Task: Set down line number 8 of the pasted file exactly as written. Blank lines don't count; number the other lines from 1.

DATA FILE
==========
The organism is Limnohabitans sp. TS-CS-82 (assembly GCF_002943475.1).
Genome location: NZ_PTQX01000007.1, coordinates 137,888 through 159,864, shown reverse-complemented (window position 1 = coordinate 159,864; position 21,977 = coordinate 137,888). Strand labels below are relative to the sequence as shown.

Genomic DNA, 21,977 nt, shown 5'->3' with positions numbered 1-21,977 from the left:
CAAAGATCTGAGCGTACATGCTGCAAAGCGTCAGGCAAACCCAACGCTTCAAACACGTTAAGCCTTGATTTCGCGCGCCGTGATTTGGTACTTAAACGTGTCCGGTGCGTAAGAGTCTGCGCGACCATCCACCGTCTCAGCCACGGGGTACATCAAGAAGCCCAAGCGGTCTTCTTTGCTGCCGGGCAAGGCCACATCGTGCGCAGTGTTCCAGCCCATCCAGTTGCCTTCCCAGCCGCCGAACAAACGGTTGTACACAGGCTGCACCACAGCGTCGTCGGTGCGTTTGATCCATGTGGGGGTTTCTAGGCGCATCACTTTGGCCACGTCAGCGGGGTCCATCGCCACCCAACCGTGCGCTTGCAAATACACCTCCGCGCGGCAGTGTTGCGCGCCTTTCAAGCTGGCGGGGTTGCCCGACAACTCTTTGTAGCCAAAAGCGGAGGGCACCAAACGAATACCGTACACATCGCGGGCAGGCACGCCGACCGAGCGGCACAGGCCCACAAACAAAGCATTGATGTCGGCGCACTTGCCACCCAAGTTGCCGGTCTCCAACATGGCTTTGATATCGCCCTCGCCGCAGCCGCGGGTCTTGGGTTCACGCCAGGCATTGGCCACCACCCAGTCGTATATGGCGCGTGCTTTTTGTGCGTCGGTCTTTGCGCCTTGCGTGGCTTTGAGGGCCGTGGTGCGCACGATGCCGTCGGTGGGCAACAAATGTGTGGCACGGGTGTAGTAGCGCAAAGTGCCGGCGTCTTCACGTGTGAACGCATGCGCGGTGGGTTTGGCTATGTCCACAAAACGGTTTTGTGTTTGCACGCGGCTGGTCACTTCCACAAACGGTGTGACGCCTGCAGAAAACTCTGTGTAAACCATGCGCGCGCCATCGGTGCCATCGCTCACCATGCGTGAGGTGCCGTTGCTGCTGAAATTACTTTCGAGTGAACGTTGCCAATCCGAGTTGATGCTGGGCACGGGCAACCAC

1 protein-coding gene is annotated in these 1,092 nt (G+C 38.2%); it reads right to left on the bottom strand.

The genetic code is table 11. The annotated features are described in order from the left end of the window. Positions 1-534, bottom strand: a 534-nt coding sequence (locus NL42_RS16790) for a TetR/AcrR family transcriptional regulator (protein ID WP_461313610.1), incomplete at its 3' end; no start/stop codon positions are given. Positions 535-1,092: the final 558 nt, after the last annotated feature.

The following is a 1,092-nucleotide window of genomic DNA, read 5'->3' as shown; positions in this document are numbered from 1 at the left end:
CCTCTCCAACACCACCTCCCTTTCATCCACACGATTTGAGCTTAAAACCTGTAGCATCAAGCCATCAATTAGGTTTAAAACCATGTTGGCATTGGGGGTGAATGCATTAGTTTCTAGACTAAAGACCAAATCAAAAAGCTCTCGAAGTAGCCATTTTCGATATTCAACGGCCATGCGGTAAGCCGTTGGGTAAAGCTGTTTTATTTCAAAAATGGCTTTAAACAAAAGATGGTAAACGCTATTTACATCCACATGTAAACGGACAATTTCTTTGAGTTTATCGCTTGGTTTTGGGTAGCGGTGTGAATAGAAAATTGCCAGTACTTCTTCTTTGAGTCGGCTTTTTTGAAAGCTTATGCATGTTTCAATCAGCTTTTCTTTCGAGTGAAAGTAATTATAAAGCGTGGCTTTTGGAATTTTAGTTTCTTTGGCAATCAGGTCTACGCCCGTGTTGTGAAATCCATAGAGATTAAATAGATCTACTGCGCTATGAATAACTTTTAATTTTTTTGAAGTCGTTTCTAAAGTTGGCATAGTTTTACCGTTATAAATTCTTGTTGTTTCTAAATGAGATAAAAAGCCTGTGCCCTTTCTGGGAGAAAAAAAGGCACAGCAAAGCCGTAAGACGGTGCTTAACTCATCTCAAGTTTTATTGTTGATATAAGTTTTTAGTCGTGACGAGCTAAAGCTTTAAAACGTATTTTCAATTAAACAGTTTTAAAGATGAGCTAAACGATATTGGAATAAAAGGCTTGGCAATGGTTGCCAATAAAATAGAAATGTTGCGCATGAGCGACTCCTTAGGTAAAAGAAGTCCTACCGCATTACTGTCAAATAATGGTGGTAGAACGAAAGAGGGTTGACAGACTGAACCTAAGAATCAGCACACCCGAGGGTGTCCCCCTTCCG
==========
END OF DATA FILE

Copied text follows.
CCTCTCCAACACCACCTCCCTTTCATCCACACGATTTGAGCTTAAAACCTGTAGCATCAAGCCATCAATTAGGTTTAAAACCATGTTGGCATTGGGGGTGAATGCATTAGTTTCTAGACTAAAGACCAAATCAAAAAGCTCTCGAAGTAGCCATTTTCGATATTCAACGGCCATGCGGTAAGCCGTTGGGTAAAGCTGTTTTATTTCAAAAATGGCTTTAAACAAAAGATGGTAAACGCTATTTACATCCACATGTAAACGGACAATTTCTTTGAGTTTATCGCTTGGTTTTGGGTAGCGGTGTGAATAGAAAATTGCCAGTACTTCTTCTTTGAGTCGGCTTTTTTGAAAGCTTATGCATGTTTCAATCAGCTTTTCTTTCGAGTGAAAGTAATTATAAAGCGTGGCTTTTGGAATTTTAGTTTCTTTGGCAATCAGGTCTACGCCCGTGTTGTGAAATCCATAGAGATTAAATAGATCTACTGCGCTATGAATAACTTTTAATTTTTTTGAAGTCGTTTCTAAAGTTGGCATAGTTTTACCGTTATAAATTCTTGTTGTTTCTAAATGAGATAAAAAGCCTGTGCCCTTTCTGGGAGAAAAAAAGGCACAGCAAAGCCGTAAGACGGTGCTTAACTCATCTCAAGTTTTATTGTTGATATAAGTTTTTAGTCGTGACGAGCTAAAGCTTTAAAACGTATTTTCAATTAAACAGTTTTAAAGATGAGCTAAACGATATTGGAATAAAAGGCTTGGCAATGGTTGCCAATAAAATAGAAATGTTGCGCATGAGCGACTCCTTAGGTAAAAGAAGTCCTACCGCATTACTGTCAAATAATGGTGGTAGAACGAAAGAGGGTTGACAGACTGAACCTAAGAATCAGCACACCCGAGGGTGTCCCCCTTCCG